DC Collectibles Bombshells Supergirl Statue
Are you a fan of Kara Zor-El? Supergirl looks like a pinup girl from the 1940s and 1950s! Statue is sculpted by artist Tim Miller. She sure looks happy! Sculpted by artist Tim Miller, the DC Comics Bombshells Supergirl Statue stands a little over 10 1/2-inches tall, with a look inspired by the pinup girls of the 1940s and 1950s. If you're a Supergirl reader or fan of the Kara Zor-El, you must add this amazing cold-cast porcelain statue to your collection! Ages 15 and up.
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Bob was released 13 days later and is back home in Hawley, where he is making a super-recovery and has resumed supervising new construction projects. Says Bob, "I feel great and thank Mercy Hospital and my family - particularly my daughter Kelly - for the excellent treatment I received."
Click "Read More" for a press release on the re-launch of Bob Holiday's official website.
The official website of Bob Holiday, the first and only actor ever to portray the Man of Steel on the Broadway stage, in the 1966 musical It's a Bird, It's a Plane, It's Superman, has been re-designed with new content (which will be updated on an ongoing basis) at www.SupermanBobHoliday.com.
Bob debuted as history's third live-action Superman (after Kirk Alyn and George Reeves) on the evening of March 29, 1966 when It's a Bird, It's a Plane, It's Superman premiered at New York's Alvin Theatre. Presented (in association with Ruth Mitchell) and directed by legendary Broadway producer Hal Prince, the musical also starred theatrical greats Jack Cassidy as gossip columnist Max Mencken and Patricia Marand as Lois Lane.
It's a Bird, It's a Plane, It's Superman featured music by the team of composer Charles Strouse and lyricist Lee Adams, winners of the Tony award for their scores to Applause and Bye Bye Birdie (Strouse won an additional Tony as the composer of Annie). The script to It's a Bird, It's a Plane, It's Superman was written by Robert Benton and David Newman (who would later co-write two and three of the Christopher Reeve Superman movies, respectively).
Critics praised It's a Bird, It's a Plane, It's Superman, with The New York Times calling it "Easily the best musical this season," and adding "It would be enjoyable in any season." Other reviewers on the morning of March 30, 1966 stated: "It's a winner!" (WCBS); "Hasn't a dull moment in it. Superman soars!" (Newhouse Newspapers); "It's so damned good!" (Newsday); and "The fun musical of the year!" (WABC). The show ran for 129 performances on Broadway and played the following summer in open-air arenas in St. Louis and Kansas City, where it was seen by more than 10,000 people. Despite its short run, regional theater groups frequently revive this acclaimed musical. The LP and CD of its original score have been steady sellers for more than 40 years. "It's Superman," one of the musical's 17 showstopper tunes, was a Top-10 hit; another tune, "You've Got Possibilities," was recently used for a Pillsbury TV commercial.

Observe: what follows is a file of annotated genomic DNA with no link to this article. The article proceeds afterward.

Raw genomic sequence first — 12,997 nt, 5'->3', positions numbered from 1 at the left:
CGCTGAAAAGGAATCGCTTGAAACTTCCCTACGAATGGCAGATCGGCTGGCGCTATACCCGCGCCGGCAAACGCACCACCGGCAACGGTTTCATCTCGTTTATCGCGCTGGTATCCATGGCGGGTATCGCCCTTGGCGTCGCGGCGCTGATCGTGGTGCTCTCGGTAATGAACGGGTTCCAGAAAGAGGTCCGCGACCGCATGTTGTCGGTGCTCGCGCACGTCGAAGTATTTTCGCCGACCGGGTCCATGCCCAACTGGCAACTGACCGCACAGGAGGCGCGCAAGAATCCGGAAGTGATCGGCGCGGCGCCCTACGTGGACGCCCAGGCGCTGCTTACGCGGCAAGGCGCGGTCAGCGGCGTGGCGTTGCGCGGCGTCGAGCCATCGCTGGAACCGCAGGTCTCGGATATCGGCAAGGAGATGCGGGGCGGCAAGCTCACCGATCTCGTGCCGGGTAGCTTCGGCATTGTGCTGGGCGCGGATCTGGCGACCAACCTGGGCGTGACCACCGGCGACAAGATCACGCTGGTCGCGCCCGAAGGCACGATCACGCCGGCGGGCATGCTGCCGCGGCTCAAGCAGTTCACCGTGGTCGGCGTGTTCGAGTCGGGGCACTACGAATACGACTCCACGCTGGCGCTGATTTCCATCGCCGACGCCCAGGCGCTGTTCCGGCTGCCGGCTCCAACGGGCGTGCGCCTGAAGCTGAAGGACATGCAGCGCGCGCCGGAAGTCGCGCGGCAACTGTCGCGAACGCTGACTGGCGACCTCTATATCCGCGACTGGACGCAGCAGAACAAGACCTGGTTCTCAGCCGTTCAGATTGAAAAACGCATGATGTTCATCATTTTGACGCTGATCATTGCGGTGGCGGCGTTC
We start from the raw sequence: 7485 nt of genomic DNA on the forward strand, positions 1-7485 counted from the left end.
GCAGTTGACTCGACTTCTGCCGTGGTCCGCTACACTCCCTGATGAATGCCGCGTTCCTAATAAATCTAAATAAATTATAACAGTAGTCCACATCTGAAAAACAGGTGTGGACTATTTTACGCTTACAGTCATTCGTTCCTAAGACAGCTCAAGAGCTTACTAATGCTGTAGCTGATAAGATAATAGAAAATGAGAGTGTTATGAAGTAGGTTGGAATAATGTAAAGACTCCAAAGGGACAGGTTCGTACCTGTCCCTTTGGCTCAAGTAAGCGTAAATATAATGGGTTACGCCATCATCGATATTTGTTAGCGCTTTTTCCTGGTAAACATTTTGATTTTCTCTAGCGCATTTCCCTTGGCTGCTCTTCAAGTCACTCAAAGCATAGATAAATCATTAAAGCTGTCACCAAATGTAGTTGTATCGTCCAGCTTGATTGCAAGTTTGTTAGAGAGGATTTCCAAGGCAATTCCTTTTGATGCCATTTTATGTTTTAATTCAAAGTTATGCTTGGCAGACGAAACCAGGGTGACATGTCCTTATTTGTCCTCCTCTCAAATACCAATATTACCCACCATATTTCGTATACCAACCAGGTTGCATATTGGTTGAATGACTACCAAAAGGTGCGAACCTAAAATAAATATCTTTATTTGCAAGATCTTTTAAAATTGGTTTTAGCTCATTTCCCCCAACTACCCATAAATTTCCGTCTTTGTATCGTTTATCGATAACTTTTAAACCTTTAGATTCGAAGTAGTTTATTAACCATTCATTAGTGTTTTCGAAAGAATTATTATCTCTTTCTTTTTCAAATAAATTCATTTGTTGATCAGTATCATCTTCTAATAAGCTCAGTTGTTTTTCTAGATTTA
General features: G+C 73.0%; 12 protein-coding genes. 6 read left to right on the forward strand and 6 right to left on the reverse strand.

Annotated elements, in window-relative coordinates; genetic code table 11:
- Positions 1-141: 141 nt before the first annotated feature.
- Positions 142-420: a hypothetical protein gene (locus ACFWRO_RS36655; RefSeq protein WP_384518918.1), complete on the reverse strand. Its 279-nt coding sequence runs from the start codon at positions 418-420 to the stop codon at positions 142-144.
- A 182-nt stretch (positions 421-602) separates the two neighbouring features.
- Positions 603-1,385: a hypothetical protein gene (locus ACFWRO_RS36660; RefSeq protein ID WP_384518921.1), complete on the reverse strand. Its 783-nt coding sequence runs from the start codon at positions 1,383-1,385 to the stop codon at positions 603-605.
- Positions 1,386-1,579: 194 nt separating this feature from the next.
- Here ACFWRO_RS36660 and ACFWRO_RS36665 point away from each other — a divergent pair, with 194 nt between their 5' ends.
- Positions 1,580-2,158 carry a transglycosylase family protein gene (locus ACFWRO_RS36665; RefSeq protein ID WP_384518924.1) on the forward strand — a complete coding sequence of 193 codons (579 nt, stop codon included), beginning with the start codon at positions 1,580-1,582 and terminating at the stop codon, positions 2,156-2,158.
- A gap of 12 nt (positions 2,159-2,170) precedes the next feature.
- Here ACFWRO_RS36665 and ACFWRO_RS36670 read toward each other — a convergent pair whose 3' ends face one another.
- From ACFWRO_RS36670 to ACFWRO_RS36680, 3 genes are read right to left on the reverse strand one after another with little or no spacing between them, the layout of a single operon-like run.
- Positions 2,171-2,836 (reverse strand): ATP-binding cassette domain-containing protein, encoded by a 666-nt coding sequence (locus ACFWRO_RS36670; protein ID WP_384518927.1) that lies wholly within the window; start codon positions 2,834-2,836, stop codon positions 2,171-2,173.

Bob Holiday, who both sang and flew onstage as Superman, also starred in such shows as Fiorello!, Camelot, and Promises Promises. In 2003 he took time out from his work as a successful homebuilder in the Pocono Mountain resort town of Hawley PA to perform an array of songs and share his Superman reminiscences at the annual Superman Celebration in Metropolis IL. His visit is chronicled in the video documentary Holiday in Metropolis, produced by Chuck Harter. Bob and Chuck also co-authored Superman on Broadway, a well-illustrated book that chronicles the story of one of the most important chapters in Superman's media history.
The new www.SupermanBobHoliday.com, re-designed by life-long fan Toni Collins, includes exclusive photos of Bob at the 2003 Metropolis Superman Celebration (taken by Holiday in Metropolis director Steve McCracken) and an all-new "Broadway Memories" section. Upcoming reminiscences will include Bob's description of his appearance on NBC's Tonight Show with Johnny Carson on the evening of May 12, 1966. Bob presented Carson with a small box bearing a special gift: the Superman curl he wore on stage every night. Bob recalls singing "The Girl That I Marry" and "If Ever I Would Leave You" for an enthusiastic audience. Unfortunately, the video of this unique broadcast no longer exists.
Other rare video is, however, available for viewing on www.SupermanBobHoliday.com. This includes Bob's appearance as Superman on a 1966 episode of the CBS game show I've Got a Secret. In it, Bob flies onstage and teaches host Steve Allen how to fly as well. Look for other video surprises on www.SupermanBobHoliday.com in the coming months as well.
The new www.SupermanBobHoliday.com also welcomes content from Superman and Bob Holiday fans. In particular, we're looking for a film or video copy of Bob's 1966 Aqua Velva TV commercial in which he appears as Superman. To submit content, email Web hostess Toni Collins at ToniVCollins@aol.com.
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